The undisputed evidence shows that the last of fifty-five payroll statements which Moore submitted to Professional was for the period of March 31, 1966 to April 2, 1966. The only work done after that date was characterized by Mr. Moore as follows:

'Q. Mr. Moore, what was the last work that you did on the project location itself?

A. That was final clean-up.

Q. And when was this done?

A. The last day of April and part of the first day of May. I wouldn't be positive of the two days, but it was in the latter part of April or the first of May.

Q. Did you do anything else on the project at that particular time?

A. Made all my final inspection and final measurements.

Q. Now, measurements of what?

A. Field measurements of work performed, such as so many lineal feet of curb and gutter, so many square feet of sidewalks, so many square feet of asphalt pavement.

Q. * * * what work, then, did you-- did your firm do, sir, after, April 2, 1966?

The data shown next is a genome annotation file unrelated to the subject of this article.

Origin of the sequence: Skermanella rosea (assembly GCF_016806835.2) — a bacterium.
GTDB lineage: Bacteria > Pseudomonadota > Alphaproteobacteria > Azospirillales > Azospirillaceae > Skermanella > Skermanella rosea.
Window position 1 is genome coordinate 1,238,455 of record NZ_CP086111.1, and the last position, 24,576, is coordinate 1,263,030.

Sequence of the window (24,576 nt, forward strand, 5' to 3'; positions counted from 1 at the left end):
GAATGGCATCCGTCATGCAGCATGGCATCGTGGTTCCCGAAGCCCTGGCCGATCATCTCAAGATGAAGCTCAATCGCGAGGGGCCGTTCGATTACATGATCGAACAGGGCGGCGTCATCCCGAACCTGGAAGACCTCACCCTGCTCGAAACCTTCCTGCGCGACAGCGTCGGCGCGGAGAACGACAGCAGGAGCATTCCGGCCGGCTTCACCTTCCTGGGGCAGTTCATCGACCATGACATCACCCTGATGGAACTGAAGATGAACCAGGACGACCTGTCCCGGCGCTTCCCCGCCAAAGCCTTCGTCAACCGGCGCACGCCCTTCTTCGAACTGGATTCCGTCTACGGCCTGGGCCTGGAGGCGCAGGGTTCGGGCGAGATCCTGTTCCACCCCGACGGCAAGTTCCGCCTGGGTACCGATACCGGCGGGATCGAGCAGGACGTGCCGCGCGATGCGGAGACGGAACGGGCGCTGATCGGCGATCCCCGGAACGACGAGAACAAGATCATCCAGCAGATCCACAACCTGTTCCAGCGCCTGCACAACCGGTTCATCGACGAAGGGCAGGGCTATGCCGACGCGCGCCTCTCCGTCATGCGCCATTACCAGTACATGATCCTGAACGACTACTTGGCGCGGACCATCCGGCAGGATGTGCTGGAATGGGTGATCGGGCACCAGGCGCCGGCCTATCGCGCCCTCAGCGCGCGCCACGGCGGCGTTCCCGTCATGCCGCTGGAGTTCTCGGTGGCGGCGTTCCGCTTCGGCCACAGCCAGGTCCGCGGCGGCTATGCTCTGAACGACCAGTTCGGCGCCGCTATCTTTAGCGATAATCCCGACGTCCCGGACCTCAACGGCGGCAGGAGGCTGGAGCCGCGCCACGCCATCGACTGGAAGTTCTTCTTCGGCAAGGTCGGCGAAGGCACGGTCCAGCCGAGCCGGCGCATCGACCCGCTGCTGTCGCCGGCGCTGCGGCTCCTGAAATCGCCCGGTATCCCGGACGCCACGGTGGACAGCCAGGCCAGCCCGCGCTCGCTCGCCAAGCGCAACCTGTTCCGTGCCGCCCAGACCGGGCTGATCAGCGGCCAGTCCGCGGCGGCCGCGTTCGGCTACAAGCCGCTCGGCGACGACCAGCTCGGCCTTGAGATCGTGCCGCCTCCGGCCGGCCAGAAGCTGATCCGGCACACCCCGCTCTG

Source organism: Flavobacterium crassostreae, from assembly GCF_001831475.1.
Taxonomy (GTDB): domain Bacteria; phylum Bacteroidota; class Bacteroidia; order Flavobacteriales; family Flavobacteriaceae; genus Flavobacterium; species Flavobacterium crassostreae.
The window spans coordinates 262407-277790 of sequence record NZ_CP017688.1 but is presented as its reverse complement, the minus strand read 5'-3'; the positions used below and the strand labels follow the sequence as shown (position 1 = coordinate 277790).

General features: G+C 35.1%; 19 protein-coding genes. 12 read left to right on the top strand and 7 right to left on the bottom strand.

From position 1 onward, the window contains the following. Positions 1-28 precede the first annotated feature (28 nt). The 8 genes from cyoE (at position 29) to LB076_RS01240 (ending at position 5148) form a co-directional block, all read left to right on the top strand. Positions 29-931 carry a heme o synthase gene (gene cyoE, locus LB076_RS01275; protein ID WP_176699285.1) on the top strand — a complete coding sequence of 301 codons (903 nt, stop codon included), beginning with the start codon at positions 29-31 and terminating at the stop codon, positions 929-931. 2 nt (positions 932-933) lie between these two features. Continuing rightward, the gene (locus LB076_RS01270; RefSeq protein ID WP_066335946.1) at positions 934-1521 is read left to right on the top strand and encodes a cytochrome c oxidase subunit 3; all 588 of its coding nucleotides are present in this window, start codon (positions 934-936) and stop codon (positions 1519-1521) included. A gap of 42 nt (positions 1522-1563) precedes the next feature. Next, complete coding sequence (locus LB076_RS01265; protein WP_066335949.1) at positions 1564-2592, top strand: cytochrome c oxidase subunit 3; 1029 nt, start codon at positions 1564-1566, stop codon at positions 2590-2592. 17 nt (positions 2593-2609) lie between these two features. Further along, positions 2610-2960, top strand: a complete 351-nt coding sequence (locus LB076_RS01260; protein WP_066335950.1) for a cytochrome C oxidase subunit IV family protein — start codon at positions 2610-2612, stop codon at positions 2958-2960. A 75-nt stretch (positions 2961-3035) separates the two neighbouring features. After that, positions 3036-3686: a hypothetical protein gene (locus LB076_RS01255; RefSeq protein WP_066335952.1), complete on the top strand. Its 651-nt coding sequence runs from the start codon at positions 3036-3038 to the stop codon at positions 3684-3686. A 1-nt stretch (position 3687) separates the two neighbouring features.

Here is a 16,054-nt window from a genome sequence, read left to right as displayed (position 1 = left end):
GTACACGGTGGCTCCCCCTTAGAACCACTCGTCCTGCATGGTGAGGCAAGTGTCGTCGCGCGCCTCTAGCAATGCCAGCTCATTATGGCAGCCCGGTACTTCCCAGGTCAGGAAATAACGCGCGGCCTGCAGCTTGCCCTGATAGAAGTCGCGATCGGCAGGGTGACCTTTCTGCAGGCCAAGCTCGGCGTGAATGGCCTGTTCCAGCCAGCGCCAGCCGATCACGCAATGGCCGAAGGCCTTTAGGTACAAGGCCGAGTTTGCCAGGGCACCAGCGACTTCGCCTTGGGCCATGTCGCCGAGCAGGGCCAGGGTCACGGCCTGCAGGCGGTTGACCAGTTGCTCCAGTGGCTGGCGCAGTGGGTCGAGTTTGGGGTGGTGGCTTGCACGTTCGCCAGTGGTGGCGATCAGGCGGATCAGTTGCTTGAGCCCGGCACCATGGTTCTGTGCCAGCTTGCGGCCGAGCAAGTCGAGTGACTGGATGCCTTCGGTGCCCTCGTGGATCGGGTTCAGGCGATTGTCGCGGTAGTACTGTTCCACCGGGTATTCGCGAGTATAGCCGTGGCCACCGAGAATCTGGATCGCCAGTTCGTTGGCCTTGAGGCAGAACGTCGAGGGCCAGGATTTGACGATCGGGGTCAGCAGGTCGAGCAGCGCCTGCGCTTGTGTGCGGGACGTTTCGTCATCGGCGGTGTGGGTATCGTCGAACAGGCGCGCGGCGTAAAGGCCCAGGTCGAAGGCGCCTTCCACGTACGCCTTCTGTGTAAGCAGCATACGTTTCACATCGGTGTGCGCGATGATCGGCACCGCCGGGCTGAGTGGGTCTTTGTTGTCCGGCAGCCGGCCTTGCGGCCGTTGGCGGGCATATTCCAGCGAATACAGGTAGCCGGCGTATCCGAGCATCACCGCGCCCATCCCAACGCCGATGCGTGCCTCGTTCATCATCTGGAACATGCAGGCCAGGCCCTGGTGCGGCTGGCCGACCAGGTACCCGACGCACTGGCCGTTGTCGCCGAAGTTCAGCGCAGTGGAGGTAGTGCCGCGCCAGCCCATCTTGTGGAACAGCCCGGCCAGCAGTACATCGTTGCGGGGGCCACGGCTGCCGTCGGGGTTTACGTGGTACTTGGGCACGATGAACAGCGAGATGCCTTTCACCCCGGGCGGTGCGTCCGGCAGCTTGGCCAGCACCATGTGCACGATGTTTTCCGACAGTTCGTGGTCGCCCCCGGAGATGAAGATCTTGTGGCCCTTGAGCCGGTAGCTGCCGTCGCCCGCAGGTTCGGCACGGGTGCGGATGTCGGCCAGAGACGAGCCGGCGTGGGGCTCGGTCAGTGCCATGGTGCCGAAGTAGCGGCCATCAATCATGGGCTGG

A. Along the latter part of April my son and I went down and made all final inspections and final measurements on the project, computing it to make a-- to make a final estimate.

Q. Final inspections-- final measurements?

A. To see if there was any cleaning up or anything to do to the job.

Q. Did you do any cleaning up?

A. As well as I remember, there wasn't anything to do.' (Excerpts from Direct and Cross Examination.)


The amendment substituted 'day on which the last of the labor was performed or material was supplied by him' for 'date of final settlement of such contract.'


Dear Mr. Neal:

We acknowledge receipt of your letter dated March 21, 1967. This is the first notice we have had of such a claim. At the present time we are asking Professional Constructors, Inc., to give us some information regarding this matter. As soon as we have heard from them we will contact you further. Nothing in this letter should be deemed a waiver by the general Insurance Company of America of any of the terms and conditions of its bond.

Yours Very Truly, L. L. Launsbury Surety Claims